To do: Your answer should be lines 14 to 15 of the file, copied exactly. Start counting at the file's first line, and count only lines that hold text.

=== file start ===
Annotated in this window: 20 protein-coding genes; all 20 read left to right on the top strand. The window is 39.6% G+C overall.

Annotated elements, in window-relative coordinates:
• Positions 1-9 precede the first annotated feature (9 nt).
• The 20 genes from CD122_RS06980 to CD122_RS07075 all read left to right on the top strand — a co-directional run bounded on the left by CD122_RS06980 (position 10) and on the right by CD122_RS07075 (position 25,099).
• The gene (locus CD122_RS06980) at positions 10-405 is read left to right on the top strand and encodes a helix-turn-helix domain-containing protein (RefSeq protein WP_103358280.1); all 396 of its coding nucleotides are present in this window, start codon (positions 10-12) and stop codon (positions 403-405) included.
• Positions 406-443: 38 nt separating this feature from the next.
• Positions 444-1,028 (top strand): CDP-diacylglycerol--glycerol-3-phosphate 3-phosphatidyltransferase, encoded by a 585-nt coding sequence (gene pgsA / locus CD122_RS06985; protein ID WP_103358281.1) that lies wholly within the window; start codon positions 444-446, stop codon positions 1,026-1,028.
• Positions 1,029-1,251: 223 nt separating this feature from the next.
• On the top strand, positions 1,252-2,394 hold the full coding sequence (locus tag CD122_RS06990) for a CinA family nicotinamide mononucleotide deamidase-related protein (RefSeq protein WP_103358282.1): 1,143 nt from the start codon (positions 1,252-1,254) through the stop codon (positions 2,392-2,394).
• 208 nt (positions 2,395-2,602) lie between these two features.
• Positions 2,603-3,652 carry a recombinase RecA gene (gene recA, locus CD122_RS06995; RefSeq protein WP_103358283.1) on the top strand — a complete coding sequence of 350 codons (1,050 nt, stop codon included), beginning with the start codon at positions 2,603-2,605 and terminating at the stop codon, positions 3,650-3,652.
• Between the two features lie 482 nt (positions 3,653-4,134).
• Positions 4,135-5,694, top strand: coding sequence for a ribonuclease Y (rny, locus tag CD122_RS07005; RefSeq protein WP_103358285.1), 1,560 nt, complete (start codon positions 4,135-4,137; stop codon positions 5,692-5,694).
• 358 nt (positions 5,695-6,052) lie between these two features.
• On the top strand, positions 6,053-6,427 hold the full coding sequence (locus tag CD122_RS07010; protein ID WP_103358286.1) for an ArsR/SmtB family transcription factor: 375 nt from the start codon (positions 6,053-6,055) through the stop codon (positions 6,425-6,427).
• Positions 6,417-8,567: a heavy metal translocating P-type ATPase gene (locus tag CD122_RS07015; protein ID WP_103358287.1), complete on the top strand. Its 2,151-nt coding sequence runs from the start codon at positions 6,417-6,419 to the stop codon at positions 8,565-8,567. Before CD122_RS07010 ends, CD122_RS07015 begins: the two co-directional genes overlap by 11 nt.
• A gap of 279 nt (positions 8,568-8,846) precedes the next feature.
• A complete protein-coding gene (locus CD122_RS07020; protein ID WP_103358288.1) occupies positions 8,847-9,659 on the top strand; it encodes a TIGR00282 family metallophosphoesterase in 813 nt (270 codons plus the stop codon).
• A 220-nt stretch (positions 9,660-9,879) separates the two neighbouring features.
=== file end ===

• 358 nt (positions 5,695-6,052) lie between these two features.
• On the top strand, positions 6,053-6,427 hold the full coding sequence (locus tag CD122_RS07010; protein ID WP_103358286.1) for an ArsR/SmtB family transcription factor: 375 nt from the start codon (positions 6,053-6,055) through the stop codon (positions 6,425-6,427).